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Author Topic: My First Tower  (Read 473 times)
WC6Y
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Posts: 7




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« on: June 14, 2019, 02:56:40 PM »

I'm am considering putting up a tower to support a yagi for HF DX. I'm looking for some experienced folk, ideally local to the Santa Cruz, CA area, who can help me not make mistakes, or even assess whether this is a good idea or not given my location, a wooded lot with one clearing. XYL says OK, so long as its in the "back 40" where she can't see it. Insights re County of Santa Cruz permitting, neighbor strategies, soils assessment, self-standing crank-up vs fixed guyed, etc. Currently using Flex 6600 & Maestro and a pair of MyAntennas EFHW 8010, one up 100' and closing in on CW DXCC via LoTW. Reading "Up the Tower."

Thanks in advance,
Ken WC6Y
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K0UA
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« Reply #1 on: June 14, 2019, 03:28:07 PM »

Took down a 50 footer  rohn 25G tower yesterday with a homemade heck for stout tilt base. A tilt base is something to consider. You will still need guy wires but it can make maintenance much easier. my 40 foot at home is on a tilt base. No climbing looks better to me all the time as I age.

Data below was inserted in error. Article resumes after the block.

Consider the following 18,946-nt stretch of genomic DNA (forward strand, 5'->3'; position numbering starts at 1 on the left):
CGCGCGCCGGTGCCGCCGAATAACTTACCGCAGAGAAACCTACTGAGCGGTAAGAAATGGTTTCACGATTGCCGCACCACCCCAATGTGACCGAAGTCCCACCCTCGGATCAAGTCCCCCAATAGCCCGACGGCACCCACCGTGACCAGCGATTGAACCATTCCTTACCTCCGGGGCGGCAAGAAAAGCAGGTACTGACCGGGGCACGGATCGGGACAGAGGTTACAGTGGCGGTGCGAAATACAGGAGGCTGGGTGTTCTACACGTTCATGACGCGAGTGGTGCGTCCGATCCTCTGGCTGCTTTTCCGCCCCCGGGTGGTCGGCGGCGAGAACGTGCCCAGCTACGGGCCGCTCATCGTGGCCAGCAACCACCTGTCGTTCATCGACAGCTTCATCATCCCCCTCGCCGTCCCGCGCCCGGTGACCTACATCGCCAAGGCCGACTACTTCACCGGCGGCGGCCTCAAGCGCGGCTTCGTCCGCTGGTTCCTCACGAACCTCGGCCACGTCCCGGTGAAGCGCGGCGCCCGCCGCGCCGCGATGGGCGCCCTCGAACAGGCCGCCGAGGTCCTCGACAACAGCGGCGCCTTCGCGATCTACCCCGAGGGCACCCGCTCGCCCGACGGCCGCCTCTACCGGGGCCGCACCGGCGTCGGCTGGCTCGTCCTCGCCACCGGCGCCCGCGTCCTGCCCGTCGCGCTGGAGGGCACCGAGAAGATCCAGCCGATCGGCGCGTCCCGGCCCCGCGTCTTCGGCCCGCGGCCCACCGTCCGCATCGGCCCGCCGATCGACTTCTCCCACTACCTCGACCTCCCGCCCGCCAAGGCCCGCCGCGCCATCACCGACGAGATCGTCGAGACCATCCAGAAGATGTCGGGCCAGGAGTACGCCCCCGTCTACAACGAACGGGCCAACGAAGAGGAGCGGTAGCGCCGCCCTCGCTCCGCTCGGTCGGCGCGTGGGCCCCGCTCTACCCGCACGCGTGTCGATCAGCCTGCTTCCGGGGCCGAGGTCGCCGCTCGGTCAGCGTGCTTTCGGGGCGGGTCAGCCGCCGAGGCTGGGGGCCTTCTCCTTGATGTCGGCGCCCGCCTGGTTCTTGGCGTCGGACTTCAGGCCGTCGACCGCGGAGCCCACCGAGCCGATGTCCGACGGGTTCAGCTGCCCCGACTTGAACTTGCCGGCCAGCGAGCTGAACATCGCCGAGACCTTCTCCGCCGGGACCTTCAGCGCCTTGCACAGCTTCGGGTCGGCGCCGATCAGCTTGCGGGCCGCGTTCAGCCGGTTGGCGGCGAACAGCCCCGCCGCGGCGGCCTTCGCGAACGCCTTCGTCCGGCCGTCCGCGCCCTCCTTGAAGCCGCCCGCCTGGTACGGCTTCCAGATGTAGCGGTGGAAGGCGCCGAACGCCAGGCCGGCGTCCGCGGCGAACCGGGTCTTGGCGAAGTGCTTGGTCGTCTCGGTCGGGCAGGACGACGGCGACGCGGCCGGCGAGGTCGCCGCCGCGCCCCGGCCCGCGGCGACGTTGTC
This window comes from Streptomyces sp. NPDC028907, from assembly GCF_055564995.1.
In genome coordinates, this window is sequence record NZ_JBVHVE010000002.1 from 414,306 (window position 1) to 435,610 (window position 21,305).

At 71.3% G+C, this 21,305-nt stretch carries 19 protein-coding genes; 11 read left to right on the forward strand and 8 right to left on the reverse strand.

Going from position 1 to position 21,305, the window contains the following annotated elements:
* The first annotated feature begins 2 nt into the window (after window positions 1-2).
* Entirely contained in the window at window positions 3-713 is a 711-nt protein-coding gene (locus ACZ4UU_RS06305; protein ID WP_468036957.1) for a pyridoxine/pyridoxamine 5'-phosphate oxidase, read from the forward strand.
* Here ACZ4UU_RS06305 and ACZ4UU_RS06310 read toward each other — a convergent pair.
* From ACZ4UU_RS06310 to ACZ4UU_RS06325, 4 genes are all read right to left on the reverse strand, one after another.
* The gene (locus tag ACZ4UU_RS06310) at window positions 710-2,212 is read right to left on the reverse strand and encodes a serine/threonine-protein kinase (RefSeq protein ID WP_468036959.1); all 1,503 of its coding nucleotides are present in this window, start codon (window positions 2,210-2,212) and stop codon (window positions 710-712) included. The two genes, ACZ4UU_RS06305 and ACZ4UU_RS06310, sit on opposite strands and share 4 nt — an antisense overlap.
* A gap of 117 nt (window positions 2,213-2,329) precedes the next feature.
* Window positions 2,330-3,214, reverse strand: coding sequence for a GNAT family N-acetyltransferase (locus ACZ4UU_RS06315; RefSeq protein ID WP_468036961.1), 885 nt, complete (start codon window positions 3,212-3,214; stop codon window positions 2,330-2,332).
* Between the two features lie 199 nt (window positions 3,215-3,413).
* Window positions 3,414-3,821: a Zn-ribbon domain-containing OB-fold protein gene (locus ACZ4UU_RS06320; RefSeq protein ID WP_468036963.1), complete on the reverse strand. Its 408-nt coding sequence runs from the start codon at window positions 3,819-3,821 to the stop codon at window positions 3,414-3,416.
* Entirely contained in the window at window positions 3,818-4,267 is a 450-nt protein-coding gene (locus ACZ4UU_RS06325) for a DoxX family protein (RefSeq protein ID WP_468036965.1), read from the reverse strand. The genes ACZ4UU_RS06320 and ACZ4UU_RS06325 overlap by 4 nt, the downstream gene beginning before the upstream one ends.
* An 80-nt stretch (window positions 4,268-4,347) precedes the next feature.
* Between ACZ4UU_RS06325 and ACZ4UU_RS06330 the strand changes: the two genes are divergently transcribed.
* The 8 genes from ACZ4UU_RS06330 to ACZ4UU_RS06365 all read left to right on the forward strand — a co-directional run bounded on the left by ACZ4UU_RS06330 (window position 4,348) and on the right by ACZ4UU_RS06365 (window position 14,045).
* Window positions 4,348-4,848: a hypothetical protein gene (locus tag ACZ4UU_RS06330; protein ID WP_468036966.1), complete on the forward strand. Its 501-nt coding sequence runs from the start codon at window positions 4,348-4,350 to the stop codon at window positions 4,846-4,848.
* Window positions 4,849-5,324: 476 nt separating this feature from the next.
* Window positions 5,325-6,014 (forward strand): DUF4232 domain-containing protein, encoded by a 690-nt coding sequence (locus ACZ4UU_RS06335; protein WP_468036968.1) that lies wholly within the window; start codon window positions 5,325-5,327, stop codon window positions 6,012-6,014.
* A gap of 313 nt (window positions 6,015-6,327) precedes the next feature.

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AA4PB
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« Reply #2 on: June 14, 2019, 03:41:01 PM »

Took down a 50 footer  rohn 25G tower yesterday with a homemade heck for stout tilt base. A tilt base is something to consider. You will still need guy wires but it can make maintenance much easier. my 40 foot at home is on a tilt base. No climbing looks better to me all the time as I age.
I second that! At 75 I am so glad that I put in a Rohn tilt-over 32 years ago. At the time climbing a 60 foot tower was no big deal but it's pretty much out of the question today. Of course if you can afford to hire a contractor to do the climbing then it doesn't matter.
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Bob  AA4PB
Garrisonville, VA
WC6Y
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« Reply #3 on: June 14, 2019, 03:49:23 PM »

Thanks. The clearing I have is roughly 55' in diameter, which seems barely big enough (or not?) to hold the SteppIR DB-18e I've been ogling. I'm 67, but still get to the climbing gym periodically. Used to climb 11A, but now down to 10C (or so). It does seem backwards that while many my age are dismantling towers, I'm thinking of installing one. Maintenance (which is probably a lot more for the SteppIR's) would seem to be an issue. Might have to have a contractor available ...
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WA7PRC
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« Reply #4 on: June 14, 2019, 03:58:57 PM »